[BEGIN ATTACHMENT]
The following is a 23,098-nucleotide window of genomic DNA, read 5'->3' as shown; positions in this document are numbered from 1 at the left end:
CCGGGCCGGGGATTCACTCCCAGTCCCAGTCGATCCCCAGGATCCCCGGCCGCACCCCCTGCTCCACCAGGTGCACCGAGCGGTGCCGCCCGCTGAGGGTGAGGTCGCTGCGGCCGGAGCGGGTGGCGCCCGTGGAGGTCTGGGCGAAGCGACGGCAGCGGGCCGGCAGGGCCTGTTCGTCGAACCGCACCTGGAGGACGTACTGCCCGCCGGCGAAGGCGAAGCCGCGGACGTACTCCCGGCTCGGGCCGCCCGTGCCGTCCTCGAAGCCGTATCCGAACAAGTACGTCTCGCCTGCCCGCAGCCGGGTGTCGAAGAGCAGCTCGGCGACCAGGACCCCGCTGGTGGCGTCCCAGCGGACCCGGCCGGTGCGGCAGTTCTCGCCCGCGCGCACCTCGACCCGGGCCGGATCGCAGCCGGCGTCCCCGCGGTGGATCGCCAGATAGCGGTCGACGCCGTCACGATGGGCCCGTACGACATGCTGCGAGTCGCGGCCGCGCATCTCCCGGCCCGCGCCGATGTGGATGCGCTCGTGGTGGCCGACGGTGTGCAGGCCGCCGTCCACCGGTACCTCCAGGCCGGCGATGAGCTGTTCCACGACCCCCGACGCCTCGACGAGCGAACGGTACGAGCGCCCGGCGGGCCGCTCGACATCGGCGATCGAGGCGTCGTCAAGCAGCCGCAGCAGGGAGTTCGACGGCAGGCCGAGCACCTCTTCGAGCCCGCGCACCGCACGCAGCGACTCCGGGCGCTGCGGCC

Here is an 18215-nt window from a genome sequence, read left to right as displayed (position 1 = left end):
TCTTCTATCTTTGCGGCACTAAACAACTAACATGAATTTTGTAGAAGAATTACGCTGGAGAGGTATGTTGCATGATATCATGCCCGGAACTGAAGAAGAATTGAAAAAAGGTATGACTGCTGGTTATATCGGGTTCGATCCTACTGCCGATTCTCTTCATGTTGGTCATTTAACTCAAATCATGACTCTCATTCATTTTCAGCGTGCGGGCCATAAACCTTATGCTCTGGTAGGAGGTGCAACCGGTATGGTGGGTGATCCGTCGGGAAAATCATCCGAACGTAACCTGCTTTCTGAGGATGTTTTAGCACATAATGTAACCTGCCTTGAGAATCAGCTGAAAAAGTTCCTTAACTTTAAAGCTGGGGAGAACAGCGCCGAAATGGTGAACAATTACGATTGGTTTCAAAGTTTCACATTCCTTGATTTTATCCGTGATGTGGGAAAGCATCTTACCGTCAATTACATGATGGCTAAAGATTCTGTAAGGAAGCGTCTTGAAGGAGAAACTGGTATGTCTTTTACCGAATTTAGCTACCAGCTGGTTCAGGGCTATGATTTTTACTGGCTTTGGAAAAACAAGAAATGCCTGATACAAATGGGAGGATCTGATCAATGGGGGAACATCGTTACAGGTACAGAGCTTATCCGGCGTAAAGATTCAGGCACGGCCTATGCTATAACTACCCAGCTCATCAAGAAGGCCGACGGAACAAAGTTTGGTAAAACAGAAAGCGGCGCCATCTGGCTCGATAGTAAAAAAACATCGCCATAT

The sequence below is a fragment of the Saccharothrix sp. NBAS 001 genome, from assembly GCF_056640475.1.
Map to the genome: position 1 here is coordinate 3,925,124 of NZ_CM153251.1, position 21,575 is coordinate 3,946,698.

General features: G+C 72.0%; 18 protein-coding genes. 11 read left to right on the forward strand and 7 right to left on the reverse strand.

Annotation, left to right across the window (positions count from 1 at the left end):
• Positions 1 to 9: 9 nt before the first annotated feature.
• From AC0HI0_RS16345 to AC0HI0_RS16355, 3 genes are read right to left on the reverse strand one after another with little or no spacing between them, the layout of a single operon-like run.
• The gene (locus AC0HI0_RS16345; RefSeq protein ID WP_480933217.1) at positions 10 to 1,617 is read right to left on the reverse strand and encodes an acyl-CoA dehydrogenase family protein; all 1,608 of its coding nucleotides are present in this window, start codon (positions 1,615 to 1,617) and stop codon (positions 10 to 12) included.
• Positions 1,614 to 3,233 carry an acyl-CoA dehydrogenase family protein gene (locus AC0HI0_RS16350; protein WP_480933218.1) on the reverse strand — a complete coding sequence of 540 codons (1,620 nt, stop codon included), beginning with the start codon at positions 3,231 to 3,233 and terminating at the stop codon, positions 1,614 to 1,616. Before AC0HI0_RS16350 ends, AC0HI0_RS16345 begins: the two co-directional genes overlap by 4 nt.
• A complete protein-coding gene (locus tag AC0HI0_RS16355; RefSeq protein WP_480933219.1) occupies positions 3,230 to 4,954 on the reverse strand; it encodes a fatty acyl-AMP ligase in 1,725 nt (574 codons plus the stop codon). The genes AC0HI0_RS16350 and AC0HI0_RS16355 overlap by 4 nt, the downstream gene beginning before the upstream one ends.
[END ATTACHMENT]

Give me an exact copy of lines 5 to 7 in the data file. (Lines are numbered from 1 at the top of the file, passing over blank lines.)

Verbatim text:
The sequence below is a fragment of the Saccharothrix sp. NBAS 001 genome, from assembly GCF_056640475.1.
Map to the genome: position 1 here is coordinate 3,925,124 of NZ_CM153251.1, position 21,575 is coordinate 3,946,698.

General features: G+C 72.0%; 18 protein-coding genes. 11 read left to right on the forward strand and 7 right to left on the reverse strand.